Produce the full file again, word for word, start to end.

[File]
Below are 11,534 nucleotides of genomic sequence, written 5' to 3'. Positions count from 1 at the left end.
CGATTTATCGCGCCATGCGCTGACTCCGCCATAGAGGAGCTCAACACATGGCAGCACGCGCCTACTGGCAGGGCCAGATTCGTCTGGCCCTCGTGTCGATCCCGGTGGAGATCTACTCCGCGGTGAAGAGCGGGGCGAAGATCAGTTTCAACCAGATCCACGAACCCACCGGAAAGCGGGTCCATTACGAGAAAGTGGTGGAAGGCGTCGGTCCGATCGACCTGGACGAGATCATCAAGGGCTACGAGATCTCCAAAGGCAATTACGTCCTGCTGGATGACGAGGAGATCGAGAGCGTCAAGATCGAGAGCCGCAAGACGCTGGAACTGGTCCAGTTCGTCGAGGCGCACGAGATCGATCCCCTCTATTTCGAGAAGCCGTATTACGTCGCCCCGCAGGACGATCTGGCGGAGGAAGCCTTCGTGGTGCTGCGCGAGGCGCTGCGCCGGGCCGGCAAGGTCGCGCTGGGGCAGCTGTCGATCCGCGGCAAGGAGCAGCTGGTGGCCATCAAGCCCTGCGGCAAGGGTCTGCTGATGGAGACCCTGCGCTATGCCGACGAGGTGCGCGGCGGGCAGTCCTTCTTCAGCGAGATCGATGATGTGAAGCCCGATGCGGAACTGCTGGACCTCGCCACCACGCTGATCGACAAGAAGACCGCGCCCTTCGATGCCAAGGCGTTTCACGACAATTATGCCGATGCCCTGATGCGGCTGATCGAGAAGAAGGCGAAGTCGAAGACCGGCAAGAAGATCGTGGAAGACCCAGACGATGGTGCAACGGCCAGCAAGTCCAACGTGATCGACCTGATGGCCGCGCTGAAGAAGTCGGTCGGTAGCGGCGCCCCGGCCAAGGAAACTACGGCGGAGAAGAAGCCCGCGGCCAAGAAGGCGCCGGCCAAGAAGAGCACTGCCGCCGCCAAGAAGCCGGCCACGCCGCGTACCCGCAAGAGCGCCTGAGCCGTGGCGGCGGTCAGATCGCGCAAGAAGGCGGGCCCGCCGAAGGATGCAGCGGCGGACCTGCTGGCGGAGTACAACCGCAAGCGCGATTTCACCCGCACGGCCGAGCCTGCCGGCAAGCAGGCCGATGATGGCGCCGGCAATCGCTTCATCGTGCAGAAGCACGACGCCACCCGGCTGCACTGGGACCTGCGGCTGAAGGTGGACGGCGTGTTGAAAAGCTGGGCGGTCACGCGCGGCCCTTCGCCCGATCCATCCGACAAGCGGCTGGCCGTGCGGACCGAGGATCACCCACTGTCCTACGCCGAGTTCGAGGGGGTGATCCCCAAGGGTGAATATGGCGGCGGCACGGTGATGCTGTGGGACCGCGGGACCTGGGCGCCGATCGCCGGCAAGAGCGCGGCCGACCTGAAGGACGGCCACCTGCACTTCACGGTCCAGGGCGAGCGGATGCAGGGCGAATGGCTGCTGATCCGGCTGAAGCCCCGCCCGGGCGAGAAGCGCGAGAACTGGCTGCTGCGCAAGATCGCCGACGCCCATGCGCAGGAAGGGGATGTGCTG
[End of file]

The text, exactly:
Below are 11,534 nucleotides of genomic sequence, written 5' to 3'. Positions count from 1 at the left end.
CGATTTATCGCGCCATGCGCTGACTCCGCCATAGAGGAGCTCAACACATGGCAGCACGCGCCTACTGGCAGGGCCAGATTCGTCTGGCCCTCGTGTCGATCCCGGTGGAGATCTACTCCGCGGTGAAGAGCGGGGCGAAGATCAGTTTCAACCAGATCCACGAACCCACCGGAAAGCGGGTCCATTACGAGAAAGTGGTGGAAGGCGTCGGTCCGATCGACCTGGACGAGATCATCAAGGGCTACGAGATCTCCAAAGGCAATTACGTCCTGCTGGATGACGAGGAGATCGAGAGCGTCAAGATCGAGAGCCGCAAGACGCTGGAACTGGTCCAGTTCGTCGAGGCGCACGAGATCGATCCCCTCTATTTCGAGAAGCCGTATTACGTCGCCCCGCAGGACGATCTGGCGGAGGAAGCCTTCGTGGTGCTGCGCGAGGCGCTGCGCCGGGCCGGCAAGGTCGCGCTGGGGCAGCTGTCGATCCGCGGCAAGGAGCAGCTGGTGGCCATCAAGCCCTGCGGCAAGGGTCTGCTGATGGAGACCCTGCGCTATGCCGACGAGGTGCGCGGCGGGCAGTCCTTCTTCAGCGAGATCGATGATGTGAAGCCCGATGCGGAACTGCTGGACCTCGCCACCACGCTGATCGACAAGAAGACCGCGCCCTTCGATGCCAAGGCGTTTCACGACAATTATGCCGATGCCCTGATGCGGCTGATCGAGAAGAAGGCGAAGTCGAAGACCGGCAAGAAGATCGTGGAAGACCCAGACGATGGTGCAACGGCCAGCAAGTCCAACGTGATCGACCTGATGGCCGCGCTGAAGAAGTCGGTCGGTAGCGGCGCCCCGGCCAAGGAAACTACGGCGGAGAAGAAGCCCGCGGCCAAGAAGGCGCCGGCCAAGAAGAGCACTGCCGCCGCCAAGAAGCCGGCCACGCCGCGTACCCGCAAGAGCGCCTGAGCCGTGGCGGCGGTCAGATCGCGCAAGAAGGCGGGCCCGCCGAAGGATGCAGCGGCGGACCTGCTGGCGGAGTACAACCGCAAGCGCGATTTCACCCGCACGGCCGAGCCTGCCGGCAAGCAGGCCGATGATGGCGCCGGCAATCGCTTCATCGTGCAGAAGCACGACGCCACCCGGCTGCACTGGGACCTGCGGCTGAAGGTGGACGGCGTGTTGAAAAGCTGGGCGGTCACGCGCGGCCCTTCGCCCGATCCATCCGACAAGCGGCTGGCCGTGCGGACCGAGGATCACCCACTGTCCTACGCCGAGTTCGAGGGGGTGATCCCCAAGGGTGAATATGGCGGCGGCACGGTGATGCTGTGGGACCGCGGGACCTGGGCGCCGATCGCCGGCAAGAGCGCGGCCGACCTGAAGGACGGCCACCTGCACTTCACGGTCCAGGGCGAGCGGATGCAGGGCGAATGGCTGCTGATCCGGCTGAAGCCCCGCCCGGGCGAGAAGCGCGAGAACTGGCTGCTGCGCAAGATCGCCGACGCCCATGCGCAGGAAGGGGATGTGCTG